There was significant local flood experience among the worst affected areas in Hermit Park and Rosslea, with many locals stating they had lived in the area for a long time (some with family experience back to the 1940s) and they were well aware of the nature of flooding in the area. They hypothesised that some development had made the flooding worse (infilling of an old rubbish dump with a retaining wall that acted as a dam or levee at Bicentennial Park, for example); recollections of watching floodwaters overtop what is now Idalia while remaining dry in Rosslea were also common. The refrain “how could they have allowed that development” was heard from a number of long term-residents.

Initial Recovery

Both formal and informal mechanisms were observed to have assisted recovery efforts. Emergency services, defence personnel and council staff were assisting with the clean-up. Others brought assistance for those affected on an informal level, and family and friends assisted in the clean-up. In general, the mood among those we spoke to was upbeat, with the majority having insurance and stating “it could have been worse” or “I’m lucky, others have it worse than me” – often while standing beside a pile of ruined belongings on their lawn. The generosity of the flood victims was also apparent, with most people offering us water, food, a spare hat etc. despite having had a difficult time already and with likely more hard work ahead of them.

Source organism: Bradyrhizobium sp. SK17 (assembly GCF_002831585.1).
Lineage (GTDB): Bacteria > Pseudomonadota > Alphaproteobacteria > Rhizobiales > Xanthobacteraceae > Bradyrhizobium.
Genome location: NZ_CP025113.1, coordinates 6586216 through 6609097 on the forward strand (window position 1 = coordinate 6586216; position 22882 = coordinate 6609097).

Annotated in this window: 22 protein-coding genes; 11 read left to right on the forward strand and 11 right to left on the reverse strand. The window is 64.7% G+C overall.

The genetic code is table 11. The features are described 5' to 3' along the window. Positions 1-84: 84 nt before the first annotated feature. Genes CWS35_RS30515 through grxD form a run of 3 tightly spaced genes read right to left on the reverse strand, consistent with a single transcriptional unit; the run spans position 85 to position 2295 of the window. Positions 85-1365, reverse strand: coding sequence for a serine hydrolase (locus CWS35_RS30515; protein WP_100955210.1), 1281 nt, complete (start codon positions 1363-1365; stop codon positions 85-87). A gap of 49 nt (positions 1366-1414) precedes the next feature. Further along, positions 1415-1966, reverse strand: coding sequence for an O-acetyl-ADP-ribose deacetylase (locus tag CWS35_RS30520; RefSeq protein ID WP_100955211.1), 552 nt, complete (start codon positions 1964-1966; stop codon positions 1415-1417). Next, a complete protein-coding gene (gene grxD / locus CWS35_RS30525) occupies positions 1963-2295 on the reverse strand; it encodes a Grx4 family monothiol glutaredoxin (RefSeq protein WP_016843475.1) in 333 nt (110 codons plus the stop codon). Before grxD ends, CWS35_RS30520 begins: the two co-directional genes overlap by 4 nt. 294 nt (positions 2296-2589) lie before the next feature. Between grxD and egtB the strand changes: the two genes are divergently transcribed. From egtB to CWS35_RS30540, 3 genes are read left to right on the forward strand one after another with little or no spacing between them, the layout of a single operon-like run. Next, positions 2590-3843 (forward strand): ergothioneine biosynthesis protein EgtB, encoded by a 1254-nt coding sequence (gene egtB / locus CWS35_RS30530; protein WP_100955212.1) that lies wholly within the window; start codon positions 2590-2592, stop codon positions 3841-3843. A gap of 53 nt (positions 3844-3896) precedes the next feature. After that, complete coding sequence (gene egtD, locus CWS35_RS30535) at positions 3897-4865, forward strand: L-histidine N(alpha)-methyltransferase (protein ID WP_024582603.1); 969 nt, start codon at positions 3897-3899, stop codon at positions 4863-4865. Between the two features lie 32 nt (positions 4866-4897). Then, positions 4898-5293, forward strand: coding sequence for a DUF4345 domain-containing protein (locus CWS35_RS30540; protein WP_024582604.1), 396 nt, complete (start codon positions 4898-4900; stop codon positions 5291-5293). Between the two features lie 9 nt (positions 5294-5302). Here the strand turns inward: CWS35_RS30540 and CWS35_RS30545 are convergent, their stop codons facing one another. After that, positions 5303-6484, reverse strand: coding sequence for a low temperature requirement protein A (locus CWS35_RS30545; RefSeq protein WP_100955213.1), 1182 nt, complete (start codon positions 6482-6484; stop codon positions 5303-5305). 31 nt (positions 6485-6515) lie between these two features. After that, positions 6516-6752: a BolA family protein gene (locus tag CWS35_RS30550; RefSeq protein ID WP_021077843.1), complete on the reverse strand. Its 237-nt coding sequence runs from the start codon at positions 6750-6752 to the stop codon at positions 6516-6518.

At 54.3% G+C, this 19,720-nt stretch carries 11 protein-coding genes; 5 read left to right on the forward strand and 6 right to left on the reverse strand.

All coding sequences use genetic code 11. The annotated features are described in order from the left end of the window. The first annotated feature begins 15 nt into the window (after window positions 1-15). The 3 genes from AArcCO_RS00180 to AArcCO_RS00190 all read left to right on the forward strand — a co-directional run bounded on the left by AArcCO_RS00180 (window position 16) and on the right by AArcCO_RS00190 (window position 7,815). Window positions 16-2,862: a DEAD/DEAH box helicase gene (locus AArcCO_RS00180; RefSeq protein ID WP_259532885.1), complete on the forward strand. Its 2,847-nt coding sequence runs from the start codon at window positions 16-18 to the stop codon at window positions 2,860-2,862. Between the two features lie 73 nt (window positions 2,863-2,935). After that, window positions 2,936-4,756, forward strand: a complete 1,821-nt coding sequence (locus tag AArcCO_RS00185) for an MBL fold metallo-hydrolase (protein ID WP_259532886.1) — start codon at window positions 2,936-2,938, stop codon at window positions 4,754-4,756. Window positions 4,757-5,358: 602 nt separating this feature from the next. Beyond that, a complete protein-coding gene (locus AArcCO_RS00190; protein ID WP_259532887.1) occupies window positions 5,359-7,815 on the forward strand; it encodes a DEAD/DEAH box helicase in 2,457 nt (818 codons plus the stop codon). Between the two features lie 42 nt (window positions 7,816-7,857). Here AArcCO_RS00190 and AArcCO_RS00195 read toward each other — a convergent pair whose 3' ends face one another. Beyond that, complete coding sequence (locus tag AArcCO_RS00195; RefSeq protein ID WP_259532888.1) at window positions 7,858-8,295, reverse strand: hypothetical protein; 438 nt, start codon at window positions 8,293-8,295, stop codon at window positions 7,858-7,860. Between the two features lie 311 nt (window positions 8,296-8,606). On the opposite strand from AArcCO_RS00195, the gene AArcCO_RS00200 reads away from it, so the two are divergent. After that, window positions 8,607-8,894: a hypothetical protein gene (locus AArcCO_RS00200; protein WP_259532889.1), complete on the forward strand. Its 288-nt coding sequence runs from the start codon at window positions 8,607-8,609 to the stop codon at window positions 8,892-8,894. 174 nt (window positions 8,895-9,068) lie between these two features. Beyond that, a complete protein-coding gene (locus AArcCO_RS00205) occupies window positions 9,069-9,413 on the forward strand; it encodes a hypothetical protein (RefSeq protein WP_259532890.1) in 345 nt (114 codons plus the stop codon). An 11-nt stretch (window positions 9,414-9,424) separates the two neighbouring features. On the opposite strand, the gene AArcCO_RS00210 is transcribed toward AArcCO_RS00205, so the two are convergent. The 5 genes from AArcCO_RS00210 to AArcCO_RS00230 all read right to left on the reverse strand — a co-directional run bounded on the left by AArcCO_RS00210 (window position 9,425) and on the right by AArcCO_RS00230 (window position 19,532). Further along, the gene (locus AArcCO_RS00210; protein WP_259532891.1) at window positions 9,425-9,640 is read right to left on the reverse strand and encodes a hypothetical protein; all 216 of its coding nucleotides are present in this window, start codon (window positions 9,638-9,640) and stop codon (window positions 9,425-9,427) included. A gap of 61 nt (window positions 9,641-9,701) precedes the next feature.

The resilience of the community was reassuring and inspiring.

Discussion and conclusions